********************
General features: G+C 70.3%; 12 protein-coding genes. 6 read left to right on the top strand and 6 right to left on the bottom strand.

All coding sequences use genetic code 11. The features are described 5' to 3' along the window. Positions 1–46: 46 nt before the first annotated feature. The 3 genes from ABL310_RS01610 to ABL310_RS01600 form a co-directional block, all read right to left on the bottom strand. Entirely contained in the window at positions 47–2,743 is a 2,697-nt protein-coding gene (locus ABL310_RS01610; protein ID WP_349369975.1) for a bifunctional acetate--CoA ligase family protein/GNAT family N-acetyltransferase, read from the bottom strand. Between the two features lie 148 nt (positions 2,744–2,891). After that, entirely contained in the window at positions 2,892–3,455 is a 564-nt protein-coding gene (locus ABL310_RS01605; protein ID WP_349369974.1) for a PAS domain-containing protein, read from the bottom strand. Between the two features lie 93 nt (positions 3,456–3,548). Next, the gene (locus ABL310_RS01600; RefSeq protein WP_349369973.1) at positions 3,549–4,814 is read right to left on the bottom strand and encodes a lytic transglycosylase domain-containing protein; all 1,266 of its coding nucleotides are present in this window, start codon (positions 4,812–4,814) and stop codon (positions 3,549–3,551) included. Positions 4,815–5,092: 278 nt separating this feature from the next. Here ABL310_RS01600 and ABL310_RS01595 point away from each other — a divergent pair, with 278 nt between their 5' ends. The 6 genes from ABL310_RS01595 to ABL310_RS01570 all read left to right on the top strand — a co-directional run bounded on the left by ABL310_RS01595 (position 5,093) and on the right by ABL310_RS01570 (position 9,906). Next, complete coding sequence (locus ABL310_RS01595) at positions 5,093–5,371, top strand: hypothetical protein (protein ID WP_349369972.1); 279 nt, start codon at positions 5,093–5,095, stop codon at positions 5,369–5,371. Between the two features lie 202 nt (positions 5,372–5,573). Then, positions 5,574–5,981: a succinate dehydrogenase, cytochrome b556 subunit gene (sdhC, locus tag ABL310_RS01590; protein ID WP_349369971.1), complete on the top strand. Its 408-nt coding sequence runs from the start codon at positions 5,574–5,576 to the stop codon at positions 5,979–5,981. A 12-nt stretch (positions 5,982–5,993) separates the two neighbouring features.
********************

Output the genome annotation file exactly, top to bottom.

General features: G+C 70.3%; 12 protein-coding genes. 6 read left to right on the top strand and 6 right to left on the bottom strand.

All coding sequences use genetic code 11. The features are described 5' to 3' along the window. Positions 1–46: 46 nt before the first annotated feature. The 3 genes from ABL310_RS01610 to ABL310_RS01600 form a co-directional block, all read right to left on the bottom strand. Entirely contained in the window at positions 47–2,743 is a 2,697-nt protein-coding gene (locus ABL310_RS01610; protein ID WP_349369975.1) for a bifunctional acetate--CoA ligase family protein/GNAT family N-acetyltransferase, read from the bottom strand. Between the two features lie 148 nt (positions 2,744–2,891). After that, entirely contained in the window at positions 2,892–3,455 is a 564-nt protein-coding gene (locus ABL310_RS01605; protein ID WP_349369974.1) for a PAS domain-containing protein, read from the bottom strand. Between the two features lie 93 nt (positions 3,456–3,548). Next, the gene (locus ABL310_RS01600; RefSeq protein WP_349369973.1) at positions 3,549–4,814 is read right to left on the bottom strand and encodes a lytic transglycosylase domain-containing protein; all 1,266 of its coding nucleotides are present in this window, start codon (positions 4,812–4,814) and stop codon (positions 3,549–3,551) included. Positions 4,815–5,092: 278 nt separating this feature from the next. Here ABL310_RS01600 and ABL310_RS01595 point away from each other — a divergent pair, with 278 nt between their 5' ends. The 6 genes from ABL310_RS01595 to ABL310_RS01570 all read left to right on the top strand — a co-directional run bounded on the left by ABL310_RS01595 (position 5,093) and on the right by ABL310_RS01570 (position 9,906). Next, complete coding sequence (locus ABL310_RS01595) at positions 5,093–5,371, top strand: hypothetical protein (protein ID WP_349369972.1); 279 nt, start codon at positions 5,093–5,095, stop codon at positions 5,369–5,371. Between the two features lie 202 nt (positions 5,372–5,573). Then, positions 5,574–5,981: a succinate dehydrogenase, cytochrome b556 subunit gene (sdhC, locus tag ABL310_RS01590; protein ID WP_349369971.1), complete on the top strand. Its 408-nt coding sequence runs from the start codon at positions 5,574–5,576 to the stop codon at positions 5,979–5,981. A 12-nt stretch (positions 5,982–5,993) separates the two neighbouring features.